"Port of Spain is by far the finest town I saw in the West Indies. The streets are wide, long, and laid out at right angles; no house is now allowed to be built of wood, and no erection of any sort can be made except in a prescribed line. There is a public walk embowered in trees (...), and a spacious market place with a market house or shambles in excellent order and cleanliness."[6]

Supervising many of the works personally, protected from the sun and on his horse; he became popularly known among the creole as "gouverneur chapeau paille" (Governor straw hat).[5][7]

In addition to the paving of roads, Woodford introduced steam navigation to link Port of Spain with San Fernando and other settlements around the island. In 1818 the 71-foot wood-hulled Woodford was built by William Denny at Dumbarton, Scotland, and was the first paddle steamer operating in Caribbean waters.[8][9][10]

In addition to public works, he was strongly motivated to promote the civic good, not only supporting the development of both the Roman Catholic and Protestant communities, but bringing all schools under Government supervision with a code of "Rules for Schools".[9]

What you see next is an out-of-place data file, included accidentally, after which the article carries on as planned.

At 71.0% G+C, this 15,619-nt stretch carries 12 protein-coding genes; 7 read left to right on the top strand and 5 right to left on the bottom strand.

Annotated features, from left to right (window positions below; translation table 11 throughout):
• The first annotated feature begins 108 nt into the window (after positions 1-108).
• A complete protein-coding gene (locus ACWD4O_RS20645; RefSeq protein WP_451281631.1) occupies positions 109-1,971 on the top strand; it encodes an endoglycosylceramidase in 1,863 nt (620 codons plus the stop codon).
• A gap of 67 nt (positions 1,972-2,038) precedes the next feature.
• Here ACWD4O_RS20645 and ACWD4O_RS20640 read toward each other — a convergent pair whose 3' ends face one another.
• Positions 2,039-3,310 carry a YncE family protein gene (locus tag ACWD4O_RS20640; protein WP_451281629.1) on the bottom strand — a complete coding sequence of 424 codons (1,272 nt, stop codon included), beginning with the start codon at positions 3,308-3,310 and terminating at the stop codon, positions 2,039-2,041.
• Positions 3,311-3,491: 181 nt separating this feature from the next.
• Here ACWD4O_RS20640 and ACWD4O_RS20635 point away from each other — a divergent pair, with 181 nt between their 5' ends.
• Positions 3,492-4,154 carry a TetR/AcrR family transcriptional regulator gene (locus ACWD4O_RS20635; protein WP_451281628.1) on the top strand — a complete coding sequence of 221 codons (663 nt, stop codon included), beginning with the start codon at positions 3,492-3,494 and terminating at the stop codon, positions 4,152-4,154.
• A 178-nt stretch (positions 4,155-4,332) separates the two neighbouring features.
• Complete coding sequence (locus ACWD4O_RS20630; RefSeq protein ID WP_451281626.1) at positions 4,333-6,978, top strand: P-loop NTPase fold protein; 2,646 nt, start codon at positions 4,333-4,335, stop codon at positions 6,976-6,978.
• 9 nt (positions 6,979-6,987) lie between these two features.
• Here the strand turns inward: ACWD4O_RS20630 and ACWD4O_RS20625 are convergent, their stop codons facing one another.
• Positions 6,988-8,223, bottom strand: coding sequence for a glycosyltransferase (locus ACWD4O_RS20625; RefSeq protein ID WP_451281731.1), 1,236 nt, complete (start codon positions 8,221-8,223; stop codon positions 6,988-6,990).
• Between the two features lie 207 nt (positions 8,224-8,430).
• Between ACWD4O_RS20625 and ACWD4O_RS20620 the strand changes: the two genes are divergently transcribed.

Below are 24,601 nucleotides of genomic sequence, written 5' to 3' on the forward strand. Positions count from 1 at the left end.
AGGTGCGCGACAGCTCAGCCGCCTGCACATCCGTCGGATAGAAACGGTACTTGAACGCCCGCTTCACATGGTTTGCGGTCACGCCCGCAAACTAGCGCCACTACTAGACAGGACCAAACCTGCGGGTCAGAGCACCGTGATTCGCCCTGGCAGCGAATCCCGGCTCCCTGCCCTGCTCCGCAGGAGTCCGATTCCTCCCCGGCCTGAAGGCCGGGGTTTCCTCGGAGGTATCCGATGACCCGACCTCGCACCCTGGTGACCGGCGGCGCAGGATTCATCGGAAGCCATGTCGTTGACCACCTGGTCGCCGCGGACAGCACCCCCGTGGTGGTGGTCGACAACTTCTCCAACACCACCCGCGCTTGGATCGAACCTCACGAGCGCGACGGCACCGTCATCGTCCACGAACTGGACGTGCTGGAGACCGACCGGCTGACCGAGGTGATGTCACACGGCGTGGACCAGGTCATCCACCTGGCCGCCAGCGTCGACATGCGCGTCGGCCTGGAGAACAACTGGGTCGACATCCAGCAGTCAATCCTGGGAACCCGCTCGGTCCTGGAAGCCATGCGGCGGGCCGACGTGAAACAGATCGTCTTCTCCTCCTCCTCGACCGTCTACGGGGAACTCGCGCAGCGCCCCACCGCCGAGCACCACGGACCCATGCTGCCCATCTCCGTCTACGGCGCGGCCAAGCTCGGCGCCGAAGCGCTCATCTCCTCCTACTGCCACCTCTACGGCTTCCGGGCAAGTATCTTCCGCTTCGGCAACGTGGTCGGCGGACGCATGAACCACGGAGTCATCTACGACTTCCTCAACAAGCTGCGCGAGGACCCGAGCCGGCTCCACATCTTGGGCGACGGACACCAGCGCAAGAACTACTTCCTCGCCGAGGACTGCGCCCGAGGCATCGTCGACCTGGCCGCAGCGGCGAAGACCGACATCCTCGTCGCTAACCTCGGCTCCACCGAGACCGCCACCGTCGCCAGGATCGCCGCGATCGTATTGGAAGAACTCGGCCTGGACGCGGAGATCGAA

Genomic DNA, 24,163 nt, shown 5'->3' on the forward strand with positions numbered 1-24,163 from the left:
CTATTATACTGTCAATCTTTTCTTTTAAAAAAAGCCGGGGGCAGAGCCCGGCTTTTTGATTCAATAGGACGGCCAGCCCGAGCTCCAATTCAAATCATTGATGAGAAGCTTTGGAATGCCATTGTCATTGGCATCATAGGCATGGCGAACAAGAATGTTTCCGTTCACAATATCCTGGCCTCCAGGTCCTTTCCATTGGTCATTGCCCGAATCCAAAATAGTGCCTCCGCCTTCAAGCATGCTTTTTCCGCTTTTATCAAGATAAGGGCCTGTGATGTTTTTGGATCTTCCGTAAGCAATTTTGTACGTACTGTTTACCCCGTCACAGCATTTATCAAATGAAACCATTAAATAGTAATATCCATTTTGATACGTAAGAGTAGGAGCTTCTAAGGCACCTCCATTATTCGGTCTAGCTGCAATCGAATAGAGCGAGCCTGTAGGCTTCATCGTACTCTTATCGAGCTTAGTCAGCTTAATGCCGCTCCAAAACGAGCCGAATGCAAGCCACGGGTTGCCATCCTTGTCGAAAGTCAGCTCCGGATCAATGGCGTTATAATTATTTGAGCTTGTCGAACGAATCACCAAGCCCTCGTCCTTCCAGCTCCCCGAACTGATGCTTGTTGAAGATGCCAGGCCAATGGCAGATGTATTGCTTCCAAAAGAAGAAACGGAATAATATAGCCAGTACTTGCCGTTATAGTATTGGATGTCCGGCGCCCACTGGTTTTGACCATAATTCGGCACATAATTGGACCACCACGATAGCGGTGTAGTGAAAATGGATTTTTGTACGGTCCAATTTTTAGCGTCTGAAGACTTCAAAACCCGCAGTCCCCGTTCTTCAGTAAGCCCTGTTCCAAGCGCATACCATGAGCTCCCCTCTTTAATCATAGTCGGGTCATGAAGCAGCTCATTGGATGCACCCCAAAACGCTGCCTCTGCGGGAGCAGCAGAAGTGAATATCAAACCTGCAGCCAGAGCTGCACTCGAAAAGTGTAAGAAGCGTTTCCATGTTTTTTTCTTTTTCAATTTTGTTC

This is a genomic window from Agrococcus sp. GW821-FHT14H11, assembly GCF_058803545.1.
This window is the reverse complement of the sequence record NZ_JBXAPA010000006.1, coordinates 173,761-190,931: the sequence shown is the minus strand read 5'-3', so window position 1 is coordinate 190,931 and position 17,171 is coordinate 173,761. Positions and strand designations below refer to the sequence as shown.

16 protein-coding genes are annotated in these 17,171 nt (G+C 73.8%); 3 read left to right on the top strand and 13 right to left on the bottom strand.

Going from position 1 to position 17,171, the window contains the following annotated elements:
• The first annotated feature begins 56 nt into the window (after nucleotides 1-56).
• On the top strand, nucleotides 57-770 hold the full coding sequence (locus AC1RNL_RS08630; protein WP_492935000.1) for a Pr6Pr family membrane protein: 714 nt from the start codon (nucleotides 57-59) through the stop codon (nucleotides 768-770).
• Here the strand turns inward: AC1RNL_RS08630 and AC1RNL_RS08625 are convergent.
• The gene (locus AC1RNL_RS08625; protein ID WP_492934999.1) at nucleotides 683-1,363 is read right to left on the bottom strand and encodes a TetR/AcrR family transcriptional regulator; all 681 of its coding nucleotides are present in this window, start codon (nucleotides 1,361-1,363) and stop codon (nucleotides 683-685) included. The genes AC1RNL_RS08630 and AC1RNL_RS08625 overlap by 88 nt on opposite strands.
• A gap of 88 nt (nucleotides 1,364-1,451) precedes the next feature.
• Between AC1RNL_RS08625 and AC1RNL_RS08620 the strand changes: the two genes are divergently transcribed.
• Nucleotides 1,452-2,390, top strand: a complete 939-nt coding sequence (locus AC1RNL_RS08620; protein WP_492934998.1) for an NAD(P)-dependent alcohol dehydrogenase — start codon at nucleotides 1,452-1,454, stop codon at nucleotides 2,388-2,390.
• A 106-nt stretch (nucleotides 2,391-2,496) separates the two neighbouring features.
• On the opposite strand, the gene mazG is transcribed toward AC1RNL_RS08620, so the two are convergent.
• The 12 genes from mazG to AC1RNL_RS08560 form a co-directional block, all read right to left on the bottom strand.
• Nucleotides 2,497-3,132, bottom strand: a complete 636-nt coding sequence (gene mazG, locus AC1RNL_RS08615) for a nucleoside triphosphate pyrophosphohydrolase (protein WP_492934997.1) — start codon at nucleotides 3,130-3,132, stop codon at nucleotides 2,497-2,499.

Woodford was personally against the abolition of slavery, and tended to favour the sugar planters with regard to emancipation when disputes came before him. Underlying much of his social policy was a desire to bring order to the newly British colony, but based on a strong class structure. Woodford was particularly concerned about the position of free blacks and whose rights dating back to the period of Spanish control he sought to restrict, for example by seeking to prevent marriages between white and black residents (unlike some of his predecessors, he did not keep a black mistress).[11]

In contrast to his attitude to slaves and free blacks, he was supportive of the indigenous Amerindians and encouraged their ethnic pride and the revival of their festivals, especially around the town of Arima.[7]